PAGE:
So on the shapers, we know about when production started and when it ended. And we know that at least 13691 of them were made as someone has reported having the machine with that serial number. We only have 46 machines currently in the database master copy (and I do need to update the copy in Downloads). So to deal in round numbers, I arbitrarily guessed at 15,000 for the total production. We can be pretty sure that more were made during the War years than before or since. And that the number being sold in the late 1950's was less than the average, since they quit making them. But trying to guess as to how many were actually made each year between late 1937 and late 1959 would be a laborious exercise. So anyway, with all of those caveats (or weasel words), the straight line calculation has your machine being made on 09/11/1955. It was almost certainly made earlier than that but how much earlier it's impossible to say. My guess would be three to five years. If someone were to turn up an original invoice with serial number on one of the machines, that might help with the accuracy of the guesstimate.
 

C-Bag

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Thanks. I appreciate the background and hard work. I figured it to be somewhere in the 40's because of the motor. It's the original and has oiler caps. You just don't see 110v motors with oilers very often. I would have also thought it would have been early 40's too because of the low SN 2199. But SN's can be misleading because companies can start #'s over for various reasons. Some sort of disaster, fire, flood or war. My only exposure to the mysteries of SN's is the Gibson co also in Kalamazoo who made stringed instruments. Figuring out their SN's is crazy. There are weird gaps in the numbers and it took real dedication and true detective work to make some kind of sense. Gibson was totally disrupted because of WWII so I'm surprised to hear production of the 7b actually went up in the 40's. I thought it was a hobby machine and wouldn't have been part of the war effort.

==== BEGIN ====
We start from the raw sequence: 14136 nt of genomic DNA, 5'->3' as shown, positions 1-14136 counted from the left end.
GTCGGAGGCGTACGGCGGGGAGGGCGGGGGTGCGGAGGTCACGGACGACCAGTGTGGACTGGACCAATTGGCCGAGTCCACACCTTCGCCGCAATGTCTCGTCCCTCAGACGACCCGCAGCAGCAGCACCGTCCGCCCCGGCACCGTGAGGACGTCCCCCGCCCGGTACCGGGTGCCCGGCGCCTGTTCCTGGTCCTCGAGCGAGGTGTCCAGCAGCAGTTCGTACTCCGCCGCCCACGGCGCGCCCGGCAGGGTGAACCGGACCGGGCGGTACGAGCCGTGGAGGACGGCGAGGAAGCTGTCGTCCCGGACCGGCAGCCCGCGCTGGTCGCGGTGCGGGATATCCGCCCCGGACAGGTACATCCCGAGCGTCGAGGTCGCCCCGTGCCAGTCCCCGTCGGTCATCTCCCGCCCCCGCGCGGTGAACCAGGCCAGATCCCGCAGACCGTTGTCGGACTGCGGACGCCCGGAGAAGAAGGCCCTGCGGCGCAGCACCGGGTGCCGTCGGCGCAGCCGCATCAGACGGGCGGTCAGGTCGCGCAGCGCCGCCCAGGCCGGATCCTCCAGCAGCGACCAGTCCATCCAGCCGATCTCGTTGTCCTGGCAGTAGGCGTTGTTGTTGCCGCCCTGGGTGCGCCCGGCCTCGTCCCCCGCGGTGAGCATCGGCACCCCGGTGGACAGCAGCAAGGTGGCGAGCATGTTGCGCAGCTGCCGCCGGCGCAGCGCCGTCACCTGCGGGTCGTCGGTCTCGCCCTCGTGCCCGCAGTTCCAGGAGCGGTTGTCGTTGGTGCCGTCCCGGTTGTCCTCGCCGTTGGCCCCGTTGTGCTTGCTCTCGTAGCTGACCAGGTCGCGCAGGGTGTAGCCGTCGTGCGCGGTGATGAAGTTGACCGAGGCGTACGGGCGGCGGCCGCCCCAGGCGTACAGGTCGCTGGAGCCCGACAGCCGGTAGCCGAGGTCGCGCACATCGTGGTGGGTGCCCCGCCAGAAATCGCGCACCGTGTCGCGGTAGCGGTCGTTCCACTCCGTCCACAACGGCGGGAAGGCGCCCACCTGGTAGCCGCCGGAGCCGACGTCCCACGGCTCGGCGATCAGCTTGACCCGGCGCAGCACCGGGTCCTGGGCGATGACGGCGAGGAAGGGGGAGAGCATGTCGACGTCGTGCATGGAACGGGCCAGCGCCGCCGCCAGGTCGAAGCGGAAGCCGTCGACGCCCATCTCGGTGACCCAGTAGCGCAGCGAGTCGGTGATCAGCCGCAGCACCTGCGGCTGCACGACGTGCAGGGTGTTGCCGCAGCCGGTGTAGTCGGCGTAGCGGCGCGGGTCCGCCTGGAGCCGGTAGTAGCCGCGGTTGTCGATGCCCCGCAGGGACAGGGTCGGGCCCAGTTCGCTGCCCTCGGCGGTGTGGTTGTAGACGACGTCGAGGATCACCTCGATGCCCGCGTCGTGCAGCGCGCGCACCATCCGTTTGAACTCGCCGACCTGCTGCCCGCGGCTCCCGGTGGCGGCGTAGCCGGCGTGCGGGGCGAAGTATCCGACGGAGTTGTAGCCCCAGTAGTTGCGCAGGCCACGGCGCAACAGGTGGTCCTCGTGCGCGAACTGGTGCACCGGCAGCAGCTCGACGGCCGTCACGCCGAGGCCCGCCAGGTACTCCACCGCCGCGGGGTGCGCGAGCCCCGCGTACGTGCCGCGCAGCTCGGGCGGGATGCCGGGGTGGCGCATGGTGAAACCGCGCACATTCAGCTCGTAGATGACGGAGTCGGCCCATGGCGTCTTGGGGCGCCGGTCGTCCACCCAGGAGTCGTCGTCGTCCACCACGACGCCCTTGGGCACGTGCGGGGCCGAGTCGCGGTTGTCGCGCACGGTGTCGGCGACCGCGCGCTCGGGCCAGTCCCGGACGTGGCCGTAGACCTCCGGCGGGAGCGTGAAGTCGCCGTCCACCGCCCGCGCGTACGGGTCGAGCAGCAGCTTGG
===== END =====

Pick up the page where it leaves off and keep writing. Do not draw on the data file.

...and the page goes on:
wa5cab

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Atlas apparently sold a lot of machines to the British.

No, during the Great Depression, there wasn't any hobby market for the most part. Neither Atlas nor Logan were sold as a hobby machine in the years before WW-II. That's just BS promulgated by owners of a certain other brand. At the time that Atlas began making lathes, the country was in the depths of the Great Depression. Only the well-to-do who had not gone broke in 1929 could have afforded a hobby. What Sears intended is less certain but the 10" was pushed to the small shops and as second operation machines to larger shops. That didn't begin to change until after WW-II. During the early and mid 30's, Atlas & Sears also marketed stripped down versions where you could buy the basic lathe and later buy and bolt on the parts to enable threading, back gears, and other functions or operations. That didn't cease until about the time that the 10F came out.